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With a Little Luck, You'll Survive Friday the 13th

March 13, 1987|BETTY CUNIBERTI | Times Staff Writer

WASHINGTON — If Franklin Delano Roosevelt was alive and President right now, he would not want to host a dinner party tonight. But if he had to, and if the dinner was planned for 14 and one guest didn't show up, he would order his secretary, Grace Tully, to hurry and join them rather than allow 13 people to dine at a table.

If Irene Stein was having labor pains today, she would do what she did on Friday, Nov. 13, 1959: Ask her doctors not to deliver her baby until after midnight. (They complied.)

Coldwell Banker sales agent Brenda Reed was supposed to be closing a deal on a Bel-Air home today, but the fidgety buyer insisted that the sale not be recorded until Monday.

Why?

Triskaidekaphobia!

Back to the Norse Gods

That is fear of the number 13. Dreading 13, and especially Friday the 13th, goes back thousands of years to the Norse gods and still thrives in the minds of countless people worldwide.

In Paris, 20-year-old Alexis Glorieux occasionally hires himself out for 1,000 francs (about $165) as a 14th dinner guest when a frantic hostess discovers that 13 people are showing up.

"It is not always funny, but at least you know that you will eat well," Glorieux said. "I always remain discreet at such a party because I know I have been invited only because they are superstitious. If no one asks me anything, I don't say anything."

Mystery writer Stephen King has said that he will not stop reading a book on Page 94 or 193, the numerals that add up to 13. He'll read one more page. And when he ascends his stairway, he leaps over steps 12 and 13 in one bound, so that he has taken 12 steps.

For such triskaidekaphobes, today is a very, very bad day. This is the second of three Friday the 13ths that will occur (at least we hope they'll all occur! quick, throw some salt) in 1987. It never happens more than three times in one year, and the triple whammy won't visit us again until 1998. So if being scared of Friday the 13th is part of your life style, you should panic now !

J. C. Agajanian Jr., vice president of Agajanian Enterprises and the "Voice of Ascot Raceway," is not going to panic. He was born on Friday, Feb. 13, 1948, and considers himself the luckiest man alive. Tonight he is going to take his wife out to dinner and celebrate.

"I've never spent a night in the hospital, other than my birth. And I was with my mom so it was OK," Agajanian said. "The only down thing I've had happen to me was investing in a skateboard park. There are not a lot of thriving skateboard parks.

"But I believe landing on Friday the 13th was a lucky stroke. People will walk around ladders and I'll go straight under them. People will walk around cracks in the sidewalk and I'll stomp on them."

Acquaintances are often spooked when they learn of Agajanian's birth date, "especially ladies, and I don't know why," he said. "They'll look at you, quiz you, raise their eyebrows, and say, 'Well, how is everything going? Did you trip coming to dinner?' "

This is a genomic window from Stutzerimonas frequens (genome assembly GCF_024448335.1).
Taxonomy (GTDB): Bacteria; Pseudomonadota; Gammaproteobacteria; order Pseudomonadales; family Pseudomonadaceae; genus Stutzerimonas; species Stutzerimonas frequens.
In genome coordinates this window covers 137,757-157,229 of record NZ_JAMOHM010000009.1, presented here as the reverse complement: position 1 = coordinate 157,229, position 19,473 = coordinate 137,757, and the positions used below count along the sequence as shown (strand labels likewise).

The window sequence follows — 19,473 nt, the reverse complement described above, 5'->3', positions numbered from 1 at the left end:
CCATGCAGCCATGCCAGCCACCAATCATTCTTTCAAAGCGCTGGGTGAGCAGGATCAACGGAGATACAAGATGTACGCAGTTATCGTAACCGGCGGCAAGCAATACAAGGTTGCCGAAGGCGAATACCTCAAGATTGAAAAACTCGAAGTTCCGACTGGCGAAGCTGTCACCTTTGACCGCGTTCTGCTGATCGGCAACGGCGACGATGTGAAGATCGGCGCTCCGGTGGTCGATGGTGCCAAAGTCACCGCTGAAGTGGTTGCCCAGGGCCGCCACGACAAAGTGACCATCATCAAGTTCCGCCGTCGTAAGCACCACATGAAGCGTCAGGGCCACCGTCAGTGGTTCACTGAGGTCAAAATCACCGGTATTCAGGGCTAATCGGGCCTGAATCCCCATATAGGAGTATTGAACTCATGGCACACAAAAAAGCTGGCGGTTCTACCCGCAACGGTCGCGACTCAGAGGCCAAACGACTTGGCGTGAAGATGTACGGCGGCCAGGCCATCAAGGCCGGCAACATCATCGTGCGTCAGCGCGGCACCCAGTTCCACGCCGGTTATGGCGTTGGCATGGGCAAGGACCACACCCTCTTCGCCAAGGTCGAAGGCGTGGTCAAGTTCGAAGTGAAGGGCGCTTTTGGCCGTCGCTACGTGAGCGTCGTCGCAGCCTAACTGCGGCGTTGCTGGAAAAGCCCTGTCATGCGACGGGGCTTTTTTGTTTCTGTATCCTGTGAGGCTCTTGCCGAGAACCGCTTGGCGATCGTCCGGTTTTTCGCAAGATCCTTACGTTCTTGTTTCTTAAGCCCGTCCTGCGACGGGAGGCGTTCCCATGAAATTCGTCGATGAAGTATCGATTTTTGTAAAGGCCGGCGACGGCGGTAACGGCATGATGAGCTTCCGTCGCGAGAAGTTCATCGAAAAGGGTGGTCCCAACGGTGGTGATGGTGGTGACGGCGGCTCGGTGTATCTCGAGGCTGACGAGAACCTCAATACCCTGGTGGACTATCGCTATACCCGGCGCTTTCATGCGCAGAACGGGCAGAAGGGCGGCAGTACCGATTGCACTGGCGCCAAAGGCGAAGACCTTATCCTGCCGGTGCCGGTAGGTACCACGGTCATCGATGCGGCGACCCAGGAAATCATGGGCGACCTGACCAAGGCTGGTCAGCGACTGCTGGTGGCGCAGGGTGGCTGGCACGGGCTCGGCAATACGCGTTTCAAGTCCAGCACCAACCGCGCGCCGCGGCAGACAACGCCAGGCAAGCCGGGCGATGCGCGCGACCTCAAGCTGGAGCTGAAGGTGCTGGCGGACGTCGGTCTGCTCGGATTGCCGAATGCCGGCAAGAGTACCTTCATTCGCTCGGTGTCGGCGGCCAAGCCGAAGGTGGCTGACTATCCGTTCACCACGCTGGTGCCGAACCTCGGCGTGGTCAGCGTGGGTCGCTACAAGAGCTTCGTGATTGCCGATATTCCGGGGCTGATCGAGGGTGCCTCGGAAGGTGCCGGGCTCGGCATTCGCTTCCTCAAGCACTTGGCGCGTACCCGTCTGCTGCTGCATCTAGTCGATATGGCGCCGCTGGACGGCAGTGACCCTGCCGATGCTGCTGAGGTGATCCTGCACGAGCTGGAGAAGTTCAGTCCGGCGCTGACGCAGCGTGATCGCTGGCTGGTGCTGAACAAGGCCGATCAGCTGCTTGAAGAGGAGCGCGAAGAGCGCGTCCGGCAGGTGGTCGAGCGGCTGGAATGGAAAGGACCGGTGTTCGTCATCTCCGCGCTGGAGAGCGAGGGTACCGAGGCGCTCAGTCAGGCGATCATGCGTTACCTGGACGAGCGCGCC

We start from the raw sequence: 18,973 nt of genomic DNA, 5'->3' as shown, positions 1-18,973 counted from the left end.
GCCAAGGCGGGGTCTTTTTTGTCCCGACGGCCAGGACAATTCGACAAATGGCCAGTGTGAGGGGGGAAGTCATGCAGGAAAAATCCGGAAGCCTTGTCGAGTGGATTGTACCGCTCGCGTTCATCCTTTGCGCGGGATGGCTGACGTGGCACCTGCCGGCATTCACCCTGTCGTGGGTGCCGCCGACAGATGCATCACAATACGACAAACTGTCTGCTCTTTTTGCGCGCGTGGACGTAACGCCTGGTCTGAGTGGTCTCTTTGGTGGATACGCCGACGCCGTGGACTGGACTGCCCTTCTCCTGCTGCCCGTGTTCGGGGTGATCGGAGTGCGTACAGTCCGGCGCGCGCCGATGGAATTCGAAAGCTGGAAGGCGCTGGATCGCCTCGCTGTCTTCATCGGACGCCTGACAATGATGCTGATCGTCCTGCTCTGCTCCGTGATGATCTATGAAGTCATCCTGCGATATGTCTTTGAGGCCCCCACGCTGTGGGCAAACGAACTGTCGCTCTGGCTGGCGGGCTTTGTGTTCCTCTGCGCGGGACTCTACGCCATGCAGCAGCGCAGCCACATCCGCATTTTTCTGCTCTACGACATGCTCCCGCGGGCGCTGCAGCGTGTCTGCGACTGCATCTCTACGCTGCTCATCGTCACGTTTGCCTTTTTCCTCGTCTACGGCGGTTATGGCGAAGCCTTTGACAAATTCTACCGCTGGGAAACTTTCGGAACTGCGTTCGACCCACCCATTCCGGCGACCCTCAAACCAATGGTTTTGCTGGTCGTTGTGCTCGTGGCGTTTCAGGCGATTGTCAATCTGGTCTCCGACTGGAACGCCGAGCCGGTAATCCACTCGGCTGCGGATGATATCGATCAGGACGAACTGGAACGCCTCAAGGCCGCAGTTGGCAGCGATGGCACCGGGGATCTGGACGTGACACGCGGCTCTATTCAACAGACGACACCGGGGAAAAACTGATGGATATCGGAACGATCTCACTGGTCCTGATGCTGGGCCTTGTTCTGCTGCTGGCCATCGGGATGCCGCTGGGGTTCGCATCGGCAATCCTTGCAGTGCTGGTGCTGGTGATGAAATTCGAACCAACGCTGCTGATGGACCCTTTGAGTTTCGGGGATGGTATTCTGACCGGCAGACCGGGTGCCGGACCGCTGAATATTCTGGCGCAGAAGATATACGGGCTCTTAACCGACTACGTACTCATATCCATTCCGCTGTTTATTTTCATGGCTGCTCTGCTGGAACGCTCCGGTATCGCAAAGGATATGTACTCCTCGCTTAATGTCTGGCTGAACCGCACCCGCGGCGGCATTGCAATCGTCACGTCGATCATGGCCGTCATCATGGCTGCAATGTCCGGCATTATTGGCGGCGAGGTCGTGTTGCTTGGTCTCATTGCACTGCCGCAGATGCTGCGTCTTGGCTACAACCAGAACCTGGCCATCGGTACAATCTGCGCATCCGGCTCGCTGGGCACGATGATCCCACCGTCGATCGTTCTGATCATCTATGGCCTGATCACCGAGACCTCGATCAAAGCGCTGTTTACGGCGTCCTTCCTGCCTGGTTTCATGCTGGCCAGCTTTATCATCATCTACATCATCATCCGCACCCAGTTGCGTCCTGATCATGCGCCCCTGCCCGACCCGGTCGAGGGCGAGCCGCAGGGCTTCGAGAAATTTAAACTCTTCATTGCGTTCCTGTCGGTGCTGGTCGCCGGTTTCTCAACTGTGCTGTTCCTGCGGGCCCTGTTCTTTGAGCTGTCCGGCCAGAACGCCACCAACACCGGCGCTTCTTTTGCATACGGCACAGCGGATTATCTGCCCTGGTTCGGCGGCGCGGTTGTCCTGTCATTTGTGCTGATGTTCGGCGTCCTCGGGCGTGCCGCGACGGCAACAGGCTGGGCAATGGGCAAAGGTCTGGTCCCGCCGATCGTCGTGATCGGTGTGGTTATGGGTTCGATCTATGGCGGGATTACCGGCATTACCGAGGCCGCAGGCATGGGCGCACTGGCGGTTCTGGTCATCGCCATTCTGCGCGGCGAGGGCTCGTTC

Experts would say that Agajanian is just as superstitious as a triskaidekaphobe, because he considers the number 13 good luck--as do many other people born on the 13th. A superstitious person is one who believes that certain things (such as the number 13, black cats or broken mirrors) or certain rituals (avoiding sidewalk cracks, throwing salt over the shoulder) can bring good or bad luck. Gamblers, some of the most superstitious people of all, often consider the number 13 good luck as well. On Friday, Aug. 13, 1982, the New York state lottery had to halt sales of the number 813, depicting that day's date, because so many bets were placed on it that a jackpot would have exceeded the state's legal limit of liability.

Athletes, another notoriously superstitious group, have strong feelings about 13 too. Many of them don't like to wear it, play on it, fly on it or think about it. Others love it.

Former Los Angeles Laker Wilt Chamberlain, one of the greatest and largest (7-foot-2) basketball stars of all time, wore 13 with pride. But Brooklyn Dodgers pitcher Ralph Branca had the 12-plus-1 number on his back when he threw the pitch that New York Giant Bobby Thompson hit out of the park to win the 1951 National League championship playoff, a home run that came to be known as "The shot heard 'round the world."

'Something Odd About It'

Lucky or unlucky, what is it about 13 that has given it such a reputation?

"If you don't mind terrible puns, there's always been something odd about it," said Kenneth Hoffman, the former head of mathematics at Massachusetts Institute of Technology who now runs the Washington public affairs office for the Joint Policy Board for Mathematics. "The oddest thing I know about it is that the 13th of the month is more likely to occur on Friday than any other day of the week." This was shown to be true in a famous thesis, "To Prove That the 13th Day of the Month Is More Likely to Be a Friday Than Any Other Day of Week," written by S. R. Baxter at the age of 13.

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